An Examination of Identity and Colonialism in Tayeb Saleh's Season of Migration to the North through the Lens of Frantz Fanon's Black Skin, White Masks A Comparative Study

Keywords: Black Skin, White Masks, Frantz Fanon, Postcolonial Literary Review, Postcolonial Theory and Psychoanalysis, Tayeb Salih, Season of Migration to the North


"In the exploration of post-colonial literature, Tayeb Saleh's 'Season of Migration to the North' and Frantz Fanon's 'Black Skin, White Masks' emerge as pivotal works that intricately dissect the complex interplay between identity and colonialism. Both authors delve into the psychological ramifications of colonial histories on individual identities, unraveling the multifaceted layers of the post-colonial experience. The themes of identity and colonialism in Tayeb Salih's "Season of Migration to the North" through the lens of Frantz Fanon's seminal work, "Black Skin, White Masks." By examining the experiences of the protagonist, Mustafa Sa'eed, who returns to Sudan after studying in England, the essay delves into the complex ways in which colonial encounters shape individual identity. Drawing on Fanon's theories, particularly the concepts of double consciousness and the psychological effects of colonization, the analysis sheds light on the psychological and cultural impact of the colonial experience on Sa'eed and other characters in the novel. This article investigates the idea of cultural hybridity and the ambivalence that arises from navigating multiple cultural influences. Moreover, it explores the gender dynamics present in both works, emphasizing the power imbalances and objectification of women within the colonial context. Through a comparative analysis, the article seeks to highlight the characters' struggles for authentic selfhood and the broader implications of their experiences in a post-colonial world. Ultimately, this exploration provides insights into the enduring relevance of these themes and the intricate interplay between identity and colonialism in literature. The present   article seeks to examine the nuanced ways in which Saleh's narrative and Fanon's psychoanalytic insights intersect, offering a profound understanding of the profound impact of colonialism on the construction and negotiation of identity in a post-colonial world."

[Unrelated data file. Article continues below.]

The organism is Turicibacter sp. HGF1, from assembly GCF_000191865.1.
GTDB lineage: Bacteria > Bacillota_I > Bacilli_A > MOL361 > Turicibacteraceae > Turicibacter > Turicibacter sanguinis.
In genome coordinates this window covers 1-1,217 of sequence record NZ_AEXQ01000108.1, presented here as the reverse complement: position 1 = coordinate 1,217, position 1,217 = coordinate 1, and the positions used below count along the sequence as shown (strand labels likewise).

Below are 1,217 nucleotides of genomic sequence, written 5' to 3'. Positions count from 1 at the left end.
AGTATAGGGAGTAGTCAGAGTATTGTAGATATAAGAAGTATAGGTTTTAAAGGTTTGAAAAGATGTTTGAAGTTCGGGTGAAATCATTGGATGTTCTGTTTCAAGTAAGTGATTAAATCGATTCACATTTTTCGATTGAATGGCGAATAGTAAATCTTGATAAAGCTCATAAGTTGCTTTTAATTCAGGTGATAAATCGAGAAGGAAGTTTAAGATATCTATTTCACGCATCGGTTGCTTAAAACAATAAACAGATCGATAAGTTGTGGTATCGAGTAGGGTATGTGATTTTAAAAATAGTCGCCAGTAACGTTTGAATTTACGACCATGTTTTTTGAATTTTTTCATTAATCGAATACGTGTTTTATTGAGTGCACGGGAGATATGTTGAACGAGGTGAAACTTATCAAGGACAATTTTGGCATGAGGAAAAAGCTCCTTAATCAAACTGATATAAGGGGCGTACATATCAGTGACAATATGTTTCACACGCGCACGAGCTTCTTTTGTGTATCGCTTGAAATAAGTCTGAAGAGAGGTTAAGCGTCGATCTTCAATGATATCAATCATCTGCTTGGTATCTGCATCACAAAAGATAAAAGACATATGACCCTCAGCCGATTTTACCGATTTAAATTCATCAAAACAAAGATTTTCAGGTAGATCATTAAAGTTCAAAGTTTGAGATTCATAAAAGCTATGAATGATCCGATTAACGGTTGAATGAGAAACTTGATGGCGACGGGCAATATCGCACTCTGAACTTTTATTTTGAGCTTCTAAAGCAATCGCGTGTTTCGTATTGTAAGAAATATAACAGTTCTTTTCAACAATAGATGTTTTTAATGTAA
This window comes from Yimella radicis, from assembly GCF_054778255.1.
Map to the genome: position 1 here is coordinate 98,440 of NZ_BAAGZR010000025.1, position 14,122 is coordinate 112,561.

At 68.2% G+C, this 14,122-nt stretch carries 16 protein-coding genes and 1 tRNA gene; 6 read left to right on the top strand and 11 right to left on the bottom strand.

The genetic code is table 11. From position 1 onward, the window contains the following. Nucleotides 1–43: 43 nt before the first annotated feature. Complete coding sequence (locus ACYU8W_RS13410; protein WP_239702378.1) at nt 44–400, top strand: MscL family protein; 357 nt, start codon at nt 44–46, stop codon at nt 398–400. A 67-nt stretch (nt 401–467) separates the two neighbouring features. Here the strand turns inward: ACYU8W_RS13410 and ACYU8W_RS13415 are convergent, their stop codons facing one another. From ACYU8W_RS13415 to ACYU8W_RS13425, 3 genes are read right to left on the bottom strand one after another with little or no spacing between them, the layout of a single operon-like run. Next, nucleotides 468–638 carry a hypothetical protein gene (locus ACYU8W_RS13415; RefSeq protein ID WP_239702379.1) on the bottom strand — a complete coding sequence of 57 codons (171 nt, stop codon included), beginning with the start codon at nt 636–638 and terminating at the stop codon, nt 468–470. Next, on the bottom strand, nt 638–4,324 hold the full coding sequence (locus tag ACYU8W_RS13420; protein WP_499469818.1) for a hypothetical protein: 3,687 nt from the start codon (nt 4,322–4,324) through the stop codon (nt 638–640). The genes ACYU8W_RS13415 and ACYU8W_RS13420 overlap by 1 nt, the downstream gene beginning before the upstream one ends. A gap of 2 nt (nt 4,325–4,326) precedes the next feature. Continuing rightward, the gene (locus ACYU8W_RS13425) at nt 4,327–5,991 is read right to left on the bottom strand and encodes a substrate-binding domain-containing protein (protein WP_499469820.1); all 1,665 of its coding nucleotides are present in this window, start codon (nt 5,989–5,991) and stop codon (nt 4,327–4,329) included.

Tayeb Salih's novel, Season of Migration to the North, delves into the intricate relationships that exist between colonialism and identity in post-colonial Sudan. In close resemblance to Frantz Fanon's groundbreaking work Black Skin, White Masks, the article explores the novel's complex concerns of identity building, cultural hybridity, and the psychological effects of colonialism in African literature. By their audacious writings, Fanon and Salih both transformed the postcolonial African landscape. Using a postcolonial perspective, this study investigates how the story's characters navigate their cultural heritage and sense of self in the years after colonial domination.

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How to Cite
Bah, A. (2024). An Examination of Identity and Colonialism in Tayeb Saleh’s Season of Migration to the North through the Lens of Frantz Fanon’s Black Skin, White Masks A Comparative Study. Shanlax International Journal of English, 12(2), 18-26.